News that Agustin Barrenechea was fined, and not suspended, for his hit on Kevin Glenn was met with much anger among the Bomber faithful yesterday.
One player in the Winnipeg locker-room, however, figured the Eskimos linebacker got what he deserved. Defensive tackle Doug Brown, speaking before CFL commissioner Mark Cohon made his ruling, said a fine would do.
"The suspension thing, it's going to be appealed and it's going to be a long and lengthy process with the charter the CFLPA has invoked," said Brown, who turned 34 yesterday. "So that's going to be a long process. But I think things always hit closer to home when they're financial."
Brown failed to point out that a one-game suspension would have been more costly for Barrenechea because he would have lost a game cheque worth approximately $3,300. As a CFLPA representative, however, Brown is always looking out for the best interests of the players.
He is also wary of advocating suspensions for hits on quarterbacks, considering that's what he does for a living.
CFL chief operating officer Michael Copeland admitted yesterday that, based on precedent, a suspension would have been overturned anyway.
Brown pointed out that it's a different story south of the border, where NFL players don't have as much power as their CFL counterparts when it comes to suspensions.
"They don't have an appeals process," Brown said. "When their commissioner makes a decree, it's absolute."
Coincidentally, the NFL suspended New York Jets safety Eric Smith for one game and fined him $50,000 yesterday for his helmet-to-helmet hit on Arizona receiver Anquan Boldin on Sunday.
The CFL's collective bargaining agreement doesn't expire for another year and a half, so Brown is pleased, for the most part, that players have an opportunity to defend themselves.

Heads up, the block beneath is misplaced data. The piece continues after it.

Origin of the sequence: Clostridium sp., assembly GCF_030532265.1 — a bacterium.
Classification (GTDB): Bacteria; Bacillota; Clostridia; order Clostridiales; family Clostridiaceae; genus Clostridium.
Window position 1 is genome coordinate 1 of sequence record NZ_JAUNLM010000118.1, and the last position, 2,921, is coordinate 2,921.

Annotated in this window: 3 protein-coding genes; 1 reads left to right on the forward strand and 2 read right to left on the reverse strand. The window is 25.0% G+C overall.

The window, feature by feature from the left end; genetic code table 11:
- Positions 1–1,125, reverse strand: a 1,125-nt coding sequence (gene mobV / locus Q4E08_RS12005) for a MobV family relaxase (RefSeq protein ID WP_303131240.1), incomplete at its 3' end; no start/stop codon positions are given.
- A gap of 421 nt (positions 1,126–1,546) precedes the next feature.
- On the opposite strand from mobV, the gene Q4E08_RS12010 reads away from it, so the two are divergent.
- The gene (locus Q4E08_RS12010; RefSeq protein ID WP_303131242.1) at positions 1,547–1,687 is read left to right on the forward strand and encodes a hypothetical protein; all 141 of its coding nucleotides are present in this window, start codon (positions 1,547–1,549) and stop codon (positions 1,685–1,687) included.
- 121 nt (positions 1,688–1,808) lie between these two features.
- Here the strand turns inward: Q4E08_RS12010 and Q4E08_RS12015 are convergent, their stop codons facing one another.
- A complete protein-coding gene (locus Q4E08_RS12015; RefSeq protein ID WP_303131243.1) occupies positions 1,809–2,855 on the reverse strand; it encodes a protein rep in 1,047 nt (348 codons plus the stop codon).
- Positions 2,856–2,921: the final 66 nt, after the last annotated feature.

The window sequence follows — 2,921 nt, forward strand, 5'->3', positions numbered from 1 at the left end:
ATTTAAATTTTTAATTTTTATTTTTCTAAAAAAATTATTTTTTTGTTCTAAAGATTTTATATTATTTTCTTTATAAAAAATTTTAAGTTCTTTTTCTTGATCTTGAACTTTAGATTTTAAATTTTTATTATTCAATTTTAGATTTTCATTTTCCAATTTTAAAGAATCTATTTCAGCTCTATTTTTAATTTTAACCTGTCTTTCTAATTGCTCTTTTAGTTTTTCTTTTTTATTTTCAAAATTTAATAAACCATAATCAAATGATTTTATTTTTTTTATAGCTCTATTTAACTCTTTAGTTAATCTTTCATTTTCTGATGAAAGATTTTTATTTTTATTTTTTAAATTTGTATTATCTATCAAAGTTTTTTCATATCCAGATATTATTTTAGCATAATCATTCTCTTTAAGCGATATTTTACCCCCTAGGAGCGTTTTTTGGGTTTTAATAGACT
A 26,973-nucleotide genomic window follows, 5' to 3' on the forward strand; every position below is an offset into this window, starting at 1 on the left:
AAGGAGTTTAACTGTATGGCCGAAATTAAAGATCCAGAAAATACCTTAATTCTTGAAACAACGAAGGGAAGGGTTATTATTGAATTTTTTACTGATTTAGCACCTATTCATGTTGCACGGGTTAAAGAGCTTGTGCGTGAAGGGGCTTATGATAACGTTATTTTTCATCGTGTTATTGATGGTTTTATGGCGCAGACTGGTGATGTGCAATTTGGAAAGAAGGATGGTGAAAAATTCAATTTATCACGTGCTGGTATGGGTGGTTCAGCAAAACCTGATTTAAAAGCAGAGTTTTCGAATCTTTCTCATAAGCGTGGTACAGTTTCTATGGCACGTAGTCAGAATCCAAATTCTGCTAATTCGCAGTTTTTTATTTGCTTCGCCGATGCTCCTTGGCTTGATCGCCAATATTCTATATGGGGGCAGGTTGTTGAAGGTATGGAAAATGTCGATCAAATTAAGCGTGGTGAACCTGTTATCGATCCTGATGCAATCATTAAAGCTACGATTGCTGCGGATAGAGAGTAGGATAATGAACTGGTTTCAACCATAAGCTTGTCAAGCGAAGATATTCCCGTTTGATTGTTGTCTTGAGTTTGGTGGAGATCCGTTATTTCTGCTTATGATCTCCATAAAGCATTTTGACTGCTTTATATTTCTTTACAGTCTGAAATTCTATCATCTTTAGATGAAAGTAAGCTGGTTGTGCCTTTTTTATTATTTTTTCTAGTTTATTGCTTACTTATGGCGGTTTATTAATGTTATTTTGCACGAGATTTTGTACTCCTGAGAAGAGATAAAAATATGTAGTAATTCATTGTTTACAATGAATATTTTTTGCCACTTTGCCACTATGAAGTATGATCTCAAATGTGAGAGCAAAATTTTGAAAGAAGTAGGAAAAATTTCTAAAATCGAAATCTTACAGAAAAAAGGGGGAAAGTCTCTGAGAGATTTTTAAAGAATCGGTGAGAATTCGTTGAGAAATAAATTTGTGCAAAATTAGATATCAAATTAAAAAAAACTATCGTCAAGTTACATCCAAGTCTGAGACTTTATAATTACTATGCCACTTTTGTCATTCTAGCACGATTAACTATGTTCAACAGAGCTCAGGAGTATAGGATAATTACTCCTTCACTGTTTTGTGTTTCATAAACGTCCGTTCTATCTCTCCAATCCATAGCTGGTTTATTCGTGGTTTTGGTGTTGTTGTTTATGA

"When it works in your favour, it's the best system," Brown said. "When it's working against you, it's like, 'How can that guy be playing?' It's definitely an eye-of-the-beholder situation.
"When you look at it calmly and you don't have a bias, I don't agree with dictatorships in sport or otherwise. There should always be an (appeal) process like that, because no ruling should be absolute unless it's tried and argued."
As for playing the Eskimos on Saturday, Brown isn't a big believer in an eye for an eye. It doesn't mean, however, that he won't have a little extra motivation to hunt down Eskimos quarterback Ricky Ray in the rematch.
"We're supposed to try and take quarterbacks out of the game legally," Brown said. "If we can do it, that's what we're paid to do. I don't think (the illegal hit) really changes our perspective.
"Maybe it makes it a little more personal. And it's definitely going to make things a lot uglier on Saturday, I can guarantee you that."
Bombers offensive lineman Ryan Donnelly played with Barrenechea in Hamilton and is good friends with the Calgary native. He believes his buddy didn't mean any harm.
"He's not a dirty player at all," Donnelly said before the fine was issued. "I've played with him. He's a great guy, a friend of mine. I consider him a really good friend. We hang out, we go out. He's a standup guy, but it was just one of those errors in judgment.
"... As far as being intentional, I don't think so. And knowing his character, you wouldn't think that."
The Bombers return to the practice field today at 11:15 a.m.